Friday, 24 May 2024

    We Need to Fight Crime, Not the Right to Bear Arms

    We need to fight crime, not the right to bear arms – Washington Times

    by Tim Wilson and Tony Shaffer

    Perhaps the most dangerous people in our society today are those who demand “commonsense” action “to prevent further tragedies.” The problem with these well-intentioned, utterly misguided folks is that they do not base their so-called commonsense demands on data or in any reality other than their own perception of how things should be.

    This is why the Founding Fathers intentionally designed our political process in such a way that legislating on matters of true substance is hard — hard enough to frustrate those who want power more than to do good. The way today’s Congress so easily and often vote themselves pay raises and benefits, yet fail on the economy, immigration, education, security, welfare and many other matters correctly led President Ronald Reagan to declare that the nine most terrifying words in the English language are “I’m from the government and I’m here to help”.

    When it comes to gun control, there are some basic facts that the “commonsense” crowd seems completely blind to:

    The toothpaste is already out of the tube — with probably over 400 million guns already in private ownership, there is no legislation that will stop criminal access to guns. Despite the huge numbers of guns in the hands of private citizens, most of the country is peaceful, and shootings outside of areas with strong gun controls are relatively rare.

    Defensive gun use almost certainly prevents more crime, particularly physical assault and murder, than any other factor in our society. Defensive gun use by civilians happens probably more than 6,000 times each day in the U.S. Data shows that guns are used 50 times more often to save a life than for murder.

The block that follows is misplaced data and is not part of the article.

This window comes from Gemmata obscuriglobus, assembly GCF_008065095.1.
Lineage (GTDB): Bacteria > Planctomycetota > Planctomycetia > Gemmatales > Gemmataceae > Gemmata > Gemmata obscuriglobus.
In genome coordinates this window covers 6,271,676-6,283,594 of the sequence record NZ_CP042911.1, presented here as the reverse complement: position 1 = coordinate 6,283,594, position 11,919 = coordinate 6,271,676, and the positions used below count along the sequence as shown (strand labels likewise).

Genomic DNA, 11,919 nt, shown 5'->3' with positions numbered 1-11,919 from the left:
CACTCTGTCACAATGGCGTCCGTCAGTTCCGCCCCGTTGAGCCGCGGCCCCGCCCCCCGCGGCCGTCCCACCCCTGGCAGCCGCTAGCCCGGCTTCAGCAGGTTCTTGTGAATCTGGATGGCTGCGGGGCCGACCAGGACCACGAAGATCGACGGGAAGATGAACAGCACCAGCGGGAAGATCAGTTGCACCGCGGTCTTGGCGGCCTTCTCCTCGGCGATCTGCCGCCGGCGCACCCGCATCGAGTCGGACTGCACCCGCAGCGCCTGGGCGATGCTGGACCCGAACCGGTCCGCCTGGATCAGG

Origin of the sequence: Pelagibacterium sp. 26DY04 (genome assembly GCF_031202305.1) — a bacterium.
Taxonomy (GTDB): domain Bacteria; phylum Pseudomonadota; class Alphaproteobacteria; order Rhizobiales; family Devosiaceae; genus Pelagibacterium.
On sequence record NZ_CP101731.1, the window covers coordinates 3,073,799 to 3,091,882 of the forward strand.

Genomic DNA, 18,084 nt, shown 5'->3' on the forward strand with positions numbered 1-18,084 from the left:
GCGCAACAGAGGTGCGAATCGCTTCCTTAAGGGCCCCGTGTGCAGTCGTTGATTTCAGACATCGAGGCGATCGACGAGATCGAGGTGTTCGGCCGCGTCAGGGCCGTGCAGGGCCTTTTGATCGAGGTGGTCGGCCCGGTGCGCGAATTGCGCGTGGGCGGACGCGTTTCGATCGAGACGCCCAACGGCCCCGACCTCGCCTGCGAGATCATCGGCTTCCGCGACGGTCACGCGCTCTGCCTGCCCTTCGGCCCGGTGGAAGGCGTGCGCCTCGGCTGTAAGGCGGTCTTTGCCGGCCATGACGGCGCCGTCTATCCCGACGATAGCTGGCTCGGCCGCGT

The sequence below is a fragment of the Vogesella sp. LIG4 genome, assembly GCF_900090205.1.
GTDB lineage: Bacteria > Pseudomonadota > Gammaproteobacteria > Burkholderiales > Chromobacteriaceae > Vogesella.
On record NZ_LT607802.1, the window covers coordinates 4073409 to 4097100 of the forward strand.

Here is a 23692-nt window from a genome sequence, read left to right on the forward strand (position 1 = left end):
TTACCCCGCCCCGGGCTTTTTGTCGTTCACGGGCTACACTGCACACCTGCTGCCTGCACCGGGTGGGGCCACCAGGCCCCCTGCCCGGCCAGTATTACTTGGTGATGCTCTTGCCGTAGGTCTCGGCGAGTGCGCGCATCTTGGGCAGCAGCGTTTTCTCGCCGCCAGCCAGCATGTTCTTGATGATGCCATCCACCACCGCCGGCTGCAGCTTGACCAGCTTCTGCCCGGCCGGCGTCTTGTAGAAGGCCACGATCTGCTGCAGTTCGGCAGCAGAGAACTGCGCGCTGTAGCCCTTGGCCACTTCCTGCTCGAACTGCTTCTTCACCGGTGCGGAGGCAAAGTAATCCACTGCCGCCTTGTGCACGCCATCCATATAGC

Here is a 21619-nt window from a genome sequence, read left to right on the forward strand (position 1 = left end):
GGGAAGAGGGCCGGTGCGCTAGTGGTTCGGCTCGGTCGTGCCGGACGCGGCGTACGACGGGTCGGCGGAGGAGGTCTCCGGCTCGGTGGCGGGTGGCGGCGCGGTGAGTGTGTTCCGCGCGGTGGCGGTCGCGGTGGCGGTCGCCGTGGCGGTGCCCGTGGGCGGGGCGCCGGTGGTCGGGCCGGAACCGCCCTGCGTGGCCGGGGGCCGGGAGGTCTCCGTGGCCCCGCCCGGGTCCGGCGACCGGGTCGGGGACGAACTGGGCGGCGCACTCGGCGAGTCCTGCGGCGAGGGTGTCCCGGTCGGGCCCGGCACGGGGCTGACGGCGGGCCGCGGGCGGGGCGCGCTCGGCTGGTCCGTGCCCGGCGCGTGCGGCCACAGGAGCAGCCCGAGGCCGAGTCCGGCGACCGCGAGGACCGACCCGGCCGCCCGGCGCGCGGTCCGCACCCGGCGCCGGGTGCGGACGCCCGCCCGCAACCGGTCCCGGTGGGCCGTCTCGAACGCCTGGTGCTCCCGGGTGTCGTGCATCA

Wonderful as the vast majority of our law enforcement is, they respond to crimes. They are reactive rather than proactive. Carrying a gun is the most effective self-defense available and provides protection not just to the individual, but also to family, friends and the immediately surrounding society as a whole.

    Not a single legislative gun control measure has or will prevent criminals from committing murder or using a gun. Laws do not prevent crimes. In every mass murder, the criminal has been stopped by a “good guy with a gun,” (police are good guys with guns). Recent data from the FBI shows that civilians almost certainly prevent more violent crime than cops (in 2020 justifiable homicides by civilians exceeded those by Law Enforcement — by 343 to 298, almost 15%).

    Rifles of all types are used in less than 3% of all gun murders. The Federal “Assault Weapon” Ban of 1994 — 2004 had no statistically significant effect on murders. Reinstating such a ban will not achieve a different result.

    The weapons innovation and development, which occurs due to the civilian market, vastly improves weapon capabilities, benefitting our military by providing the most capable small arms systems of any military worldwide at the least cost (we learned while serving to always remember that our weapons were provided by the lowest bidder). The M-16, M-4 and numerous other military small arms were developed from improvements driven by civilian use of the AR-15 platform so despised by the gun control lobby.

    Perhaps most importantly, the safety and ease of use of modern firearms have improved thanks to the aforementioned civilian drive to improve guns. These are all major national benefits of civilian gun ownership.

    In the real world, a gun provides a force equalizer unlike any other, one which can be wielded for good as well as evil, and in the hands of the good, regardless of how strong, aged or able-bodied, provides the means to incapacitate almost any threat.

    There is no need for everyone to be armed, but there is firm data showing that the benefits of an armed society greatly outweigh the drawbacks. Our Founding Fathers, following on from the example of the medieval English, ensured that the right to bear arms was codified in our Constitution. They did so with deliberation and debate for what they saw as good reason. Now, if only the gun control lobby would redirect its passion and effort into reducing crime, it might actually achieve something worthwhile and beneficial to all society.